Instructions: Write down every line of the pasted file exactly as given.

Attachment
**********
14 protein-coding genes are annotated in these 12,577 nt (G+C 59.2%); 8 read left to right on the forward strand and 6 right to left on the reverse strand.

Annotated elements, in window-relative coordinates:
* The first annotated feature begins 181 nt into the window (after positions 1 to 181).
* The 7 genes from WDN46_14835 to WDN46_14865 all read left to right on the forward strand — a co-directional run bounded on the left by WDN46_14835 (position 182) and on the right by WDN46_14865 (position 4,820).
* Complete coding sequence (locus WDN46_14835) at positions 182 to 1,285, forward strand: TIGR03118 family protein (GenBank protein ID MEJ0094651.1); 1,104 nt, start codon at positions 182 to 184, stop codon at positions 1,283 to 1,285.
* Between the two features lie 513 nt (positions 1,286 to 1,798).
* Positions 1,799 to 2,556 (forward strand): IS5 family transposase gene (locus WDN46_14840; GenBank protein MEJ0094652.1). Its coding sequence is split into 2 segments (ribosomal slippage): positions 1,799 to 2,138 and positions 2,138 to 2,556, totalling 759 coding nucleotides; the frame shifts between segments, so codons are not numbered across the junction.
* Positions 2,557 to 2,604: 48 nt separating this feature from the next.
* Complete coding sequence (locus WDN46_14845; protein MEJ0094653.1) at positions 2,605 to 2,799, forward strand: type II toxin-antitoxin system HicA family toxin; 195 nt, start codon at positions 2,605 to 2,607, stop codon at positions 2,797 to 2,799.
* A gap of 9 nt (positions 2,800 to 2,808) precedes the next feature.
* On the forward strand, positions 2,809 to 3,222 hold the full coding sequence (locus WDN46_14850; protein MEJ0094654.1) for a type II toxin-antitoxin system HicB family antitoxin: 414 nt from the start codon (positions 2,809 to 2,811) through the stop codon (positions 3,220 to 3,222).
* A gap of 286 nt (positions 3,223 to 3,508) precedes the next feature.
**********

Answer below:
14 protein-coding genes are annotated in these 12,577 nt (G+C 59.2%); 8 read left to right on the forward strand and 6 right to left on the reverse strand.

Annotated elements, in window-relative coordinates:
* The first annotated feature begins 181 nt into the window (after positions 1 to 181).
* The 7 genes from WDN46_14835 to WDN46_14865 all read left to right on the forward strand — a co-directional run bounded on the left by WDN46_14835 (position 182) and on the right by WDN46_14865 (position 4,820).
* Complete coding sequence (locus WDN46_14835) at positions 182 to 1,285, forward strand: TIGR03118 family protein (GenBank protein ID MEJ0094651.1); 1,104 nt, start codon at positions 182 to 184, stop codon at positions 1,283 to 1,285.
* Between the two features lie 513 nt (positions 1,286 to 1,798).
* Positions 1,799 to 2,556 (forward strand): IS5 family transposase gene (locus WDN46_14840; GenBank protein MEJ0094652.1). Its coding sequence is split into 2 segments (ribosomal slippage): positions 1,799 to 2,138 and positions 2,138 to 2,556, totalling 759 coding nucleotides; the frame shifts between segments, so codons are not numbered across the junction.
* Positions 2,557 to 2,604: 48 nt separating this feature from the next.
* Complete coding sequence (locus WDN46_14845; protein MEJ0094653.1) at positions 2,605 to 2,799, forward strand: type II toxin-antitoxin system HicA family toxin; 195 nt, start codon at positions 2,605 to 2,607, stop codon at positions 2,797 to 2,799.
* A gap of 9 nt (positions 2,800 to 2,808) precedes the next feature.
* On the forward strand, positions 2,809 to 3,222 hold the full coding sequence (locus WDN46_14850; protein MEJ0094654.1) for a type II toxin-antitoxin system HicB family antitoxin: 414 nt from the start codon (positions 2,809 to 2,811) through the stop codon (positions 3,220 to 3,222).
* A gap of 286 nt (positions 3,223 to 3,508) precedes the next feature.